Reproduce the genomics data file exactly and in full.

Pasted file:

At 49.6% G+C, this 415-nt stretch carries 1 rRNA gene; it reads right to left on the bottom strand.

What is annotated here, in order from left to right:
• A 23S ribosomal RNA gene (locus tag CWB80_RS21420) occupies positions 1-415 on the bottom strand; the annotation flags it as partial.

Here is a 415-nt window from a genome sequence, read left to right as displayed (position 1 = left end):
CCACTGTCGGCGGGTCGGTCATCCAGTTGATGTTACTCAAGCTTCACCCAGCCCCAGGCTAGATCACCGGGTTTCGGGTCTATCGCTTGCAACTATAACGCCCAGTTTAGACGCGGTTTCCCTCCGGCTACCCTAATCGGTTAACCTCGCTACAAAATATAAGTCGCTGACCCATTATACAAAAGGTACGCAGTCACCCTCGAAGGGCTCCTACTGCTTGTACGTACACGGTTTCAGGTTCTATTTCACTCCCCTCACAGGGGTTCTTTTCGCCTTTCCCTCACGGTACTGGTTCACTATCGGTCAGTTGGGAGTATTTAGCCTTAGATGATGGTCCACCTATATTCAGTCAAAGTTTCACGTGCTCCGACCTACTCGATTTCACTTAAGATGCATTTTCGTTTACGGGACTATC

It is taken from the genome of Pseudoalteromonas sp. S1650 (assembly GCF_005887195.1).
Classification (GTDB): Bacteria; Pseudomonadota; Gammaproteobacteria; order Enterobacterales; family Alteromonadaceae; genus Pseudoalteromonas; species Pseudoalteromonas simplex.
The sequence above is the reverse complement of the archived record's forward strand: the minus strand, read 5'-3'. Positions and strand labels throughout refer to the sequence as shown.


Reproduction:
At 49.6% G+C, this 415-nt stretch carries 1 rRNA gene; it reads right to left on the bottom strand.

What is annotated here, in order from left to right:
• A 23S ribosomal RNA gene (locus tag CWB80_RS21420) occupies positions 1-415 on the bottom strand; the annotation flags it as partial.

Here is a 415-nt window from a genome sequence, read left to right as displayed (position 1 = left end):
CCACTGTCGGCGGGTCGGTCATCCAGTTGATGTTACTCAAGCTTCACCCAGCCCCAGGCTAGATCACCGGGTTTCGGGTCTATCGCTTGCAACTATAACGCCCAGTTTAGACGCGGTTTCCCTCCGGCTACCCTAATCGGTTAACCTCGCTACAAAATATAAGTCGCTGACCCATTATACAAAAGGTACGCAGTCACCCTCGAAGGGCTCCTACTGCTTGTACGTACACGGTTTCAGGTTCTATTTCACTCCCCTCACAGGGGTTCTTTTCGCCTTTCCCTCACGGTACTGGTTCACTATCGGTCAGTTGGGAGTATTTAGCCTTAGATGATGGTCCACCTATATTCAGTCAAAGTTTCACGTGCTCCGACCTACTCGATTTCACTTAAGATGCATTTTCGTTTACGGGACTATC

It is taken from the genome of Pseudoalteromonas sp. S1650 (assembly GCF_005887195.1).
Classification (GTDB): Bacteria; Pseudomonadota; Gammaproteobacteria; order Enterobacterales; family Alteromonadaceae; genus Pseudoalteromonas; species Pseudoalteromonas simplex.
The sequence above is the reverse complement of the archived record's forward strand: the minus strand, read 5'-3'. Positions and strand labels throughout refer to the sequence as shown.